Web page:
Use the SET statement to change the value of a run-time parameter.


set ::= SET [ SESSION | LOCAL ] { run_time_parameter { TO | = } 
                                  { value | DEFAULT }
                                  | TIME ZONE 
                                    { timezone | LOCAL | DEFAULT } }




The parameter values that you set with this statement apply just in the scope of a single session and for no longer than the session's duration. It's also possible to set the default values for such parameters at the level of the entire cluster or at the level of a particular database. For example:

alter database demo set timezone = 'America/Los_Angeles';



Specify that the command affects only the current session.


Specify that the command affects only the current transaction. After COMMIT or ROLLBACK, the run-time parameter takes effect again.


Specify the name of a mutable run-time parameter.

You can inspect the current value of a run-time parameter with the current_setting() built-in function, for example:

select current_setting('search_path');

The term of art setting is used as a convenient shorthand for run-time parameter. Many run-time parameters are system-defined. A system-defined run-time parameter is spelled using only latin letters and underscores. And, in any particular PostgreSQL version, the list of system-defined run-time parameters is fixed.

The show ... SQL statement is a shorthand for select current_setting(...), for example:

show search_path;

The show statement has a special variant show all, not available when you use select current_setting(...), that lists the current value of every system-defined run-time parameter. (An alternative way to see this list, with some useful accompanying information for each setting, is to query the pg_settings catalog view.)


Specify the value of parameter.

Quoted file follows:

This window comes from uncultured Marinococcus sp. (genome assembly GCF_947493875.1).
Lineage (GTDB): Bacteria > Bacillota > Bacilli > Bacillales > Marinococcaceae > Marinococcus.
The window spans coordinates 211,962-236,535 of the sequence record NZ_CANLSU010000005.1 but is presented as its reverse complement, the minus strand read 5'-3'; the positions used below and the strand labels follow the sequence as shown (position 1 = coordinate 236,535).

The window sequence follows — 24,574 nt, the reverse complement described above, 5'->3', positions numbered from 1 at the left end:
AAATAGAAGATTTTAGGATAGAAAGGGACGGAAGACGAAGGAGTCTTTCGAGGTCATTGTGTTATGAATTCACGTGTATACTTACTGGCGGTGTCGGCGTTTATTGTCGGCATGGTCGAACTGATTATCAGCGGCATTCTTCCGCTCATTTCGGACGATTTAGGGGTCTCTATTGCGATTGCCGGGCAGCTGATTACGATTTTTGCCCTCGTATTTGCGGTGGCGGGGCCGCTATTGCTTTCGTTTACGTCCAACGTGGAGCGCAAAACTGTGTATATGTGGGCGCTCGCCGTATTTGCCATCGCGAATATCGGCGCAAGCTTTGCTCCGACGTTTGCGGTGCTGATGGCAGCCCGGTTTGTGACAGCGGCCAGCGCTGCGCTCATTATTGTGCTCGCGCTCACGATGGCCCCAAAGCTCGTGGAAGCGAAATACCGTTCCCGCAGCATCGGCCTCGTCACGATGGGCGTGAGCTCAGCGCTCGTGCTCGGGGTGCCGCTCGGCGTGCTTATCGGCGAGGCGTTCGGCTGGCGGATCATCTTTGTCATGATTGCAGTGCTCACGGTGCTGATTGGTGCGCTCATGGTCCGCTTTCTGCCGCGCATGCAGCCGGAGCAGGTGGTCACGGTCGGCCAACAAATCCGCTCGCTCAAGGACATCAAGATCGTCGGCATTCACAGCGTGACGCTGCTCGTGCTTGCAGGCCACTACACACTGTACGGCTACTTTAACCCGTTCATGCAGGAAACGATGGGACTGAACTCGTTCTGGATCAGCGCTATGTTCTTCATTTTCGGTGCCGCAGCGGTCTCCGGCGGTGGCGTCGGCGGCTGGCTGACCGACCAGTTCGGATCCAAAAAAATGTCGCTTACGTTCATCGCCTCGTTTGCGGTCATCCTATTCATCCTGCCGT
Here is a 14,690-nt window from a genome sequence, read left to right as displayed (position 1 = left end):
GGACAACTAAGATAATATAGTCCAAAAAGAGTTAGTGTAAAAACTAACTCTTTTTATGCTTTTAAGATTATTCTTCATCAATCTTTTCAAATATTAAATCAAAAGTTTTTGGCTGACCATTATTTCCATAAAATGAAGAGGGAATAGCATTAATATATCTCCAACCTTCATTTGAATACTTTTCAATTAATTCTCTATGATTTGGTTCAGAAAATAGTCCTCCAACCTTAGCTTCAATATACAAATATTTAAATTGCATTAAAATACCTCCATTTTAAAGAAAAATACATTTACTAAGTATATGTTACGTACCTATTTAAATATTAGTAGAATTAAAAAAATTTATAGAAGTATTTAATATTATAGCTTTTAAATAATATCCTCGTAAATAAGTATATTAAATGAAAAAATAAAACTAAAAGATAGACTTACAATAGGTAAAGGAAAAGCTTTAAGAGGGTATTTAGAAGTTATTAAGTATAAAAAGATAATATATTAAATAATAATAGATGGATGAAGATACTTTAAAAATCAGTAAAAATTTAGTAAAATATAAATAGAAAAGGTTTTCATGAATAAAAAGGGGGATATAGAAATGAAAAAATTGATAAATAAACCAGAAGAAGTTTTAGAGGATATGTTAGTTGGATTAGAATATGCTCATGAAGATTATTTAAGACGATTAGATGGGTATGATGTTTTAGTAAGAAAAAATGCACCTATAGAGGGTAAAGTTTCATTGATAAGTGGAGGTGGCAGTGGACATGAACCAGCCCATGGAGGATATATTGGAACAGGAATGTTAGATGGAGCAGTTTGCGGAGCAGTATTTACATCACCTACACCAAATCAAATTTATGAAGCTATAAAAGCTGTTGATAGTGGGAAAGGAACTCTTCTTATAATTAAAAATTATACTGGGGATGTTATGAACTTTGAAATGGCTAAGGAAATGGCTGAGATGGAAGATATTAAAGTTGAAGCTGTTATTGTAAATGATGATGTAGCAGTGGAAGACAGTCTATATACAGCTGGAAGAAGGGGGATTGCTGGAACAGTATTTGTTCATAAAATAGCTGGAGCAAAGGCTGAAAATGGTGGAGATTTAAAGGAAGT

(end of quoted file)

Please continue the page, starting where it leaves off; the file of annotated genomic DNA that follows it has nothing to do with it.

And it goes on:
User-defined run-time parameters

You can also create a user-defined run-time parameter, on the fly, by spelling it suitably. The duration of a user-defined run-time parameter never exceeds that of the session. The spelling must include a period. And, as long as you double-quote in the set statement, it can contain any combination of arbitrary characters. Try this:

set min.værelse17 = 'stue';
set "MIN.VÆRELSE17@" = 'kjøkken';
set "^我的.爱好" = '跳舞';
  current_setting('min.værelse17')  as s1,
  current_setting('MIN.VÆRELSE17@') as s2,
  current_setting('^我的.爱好')      as s3;

This is the result:

  s1  |   s2    |  s3  
 stue | kjøkken | 跳舞

Notice that show all and querying pg_settings never lists user-defined run-time parameters.

Run-time parameters respect transactional semantics.

Try this test:

set search_path = pg_catalog, pg_temp;
start transaction;
set search_path = some_schema, pg_catalog, pg_temp;
set my.value = 'something';
select current_setting('search_path');
select current_setting('my.value');
select current_setting('search_path');
select '>'||current_setting('my.value')||'<';

The test outputs this:

 some_schema, pg_catalog, pg_temp

followed by this:


when the transaction is ongoing and this:

 pg_catalog, pg_temp

followed by this:


following the rollback. This shows that the user-defined run-time parameter has been created for the duration of the session and that its value following the rollback is the empty string.

See also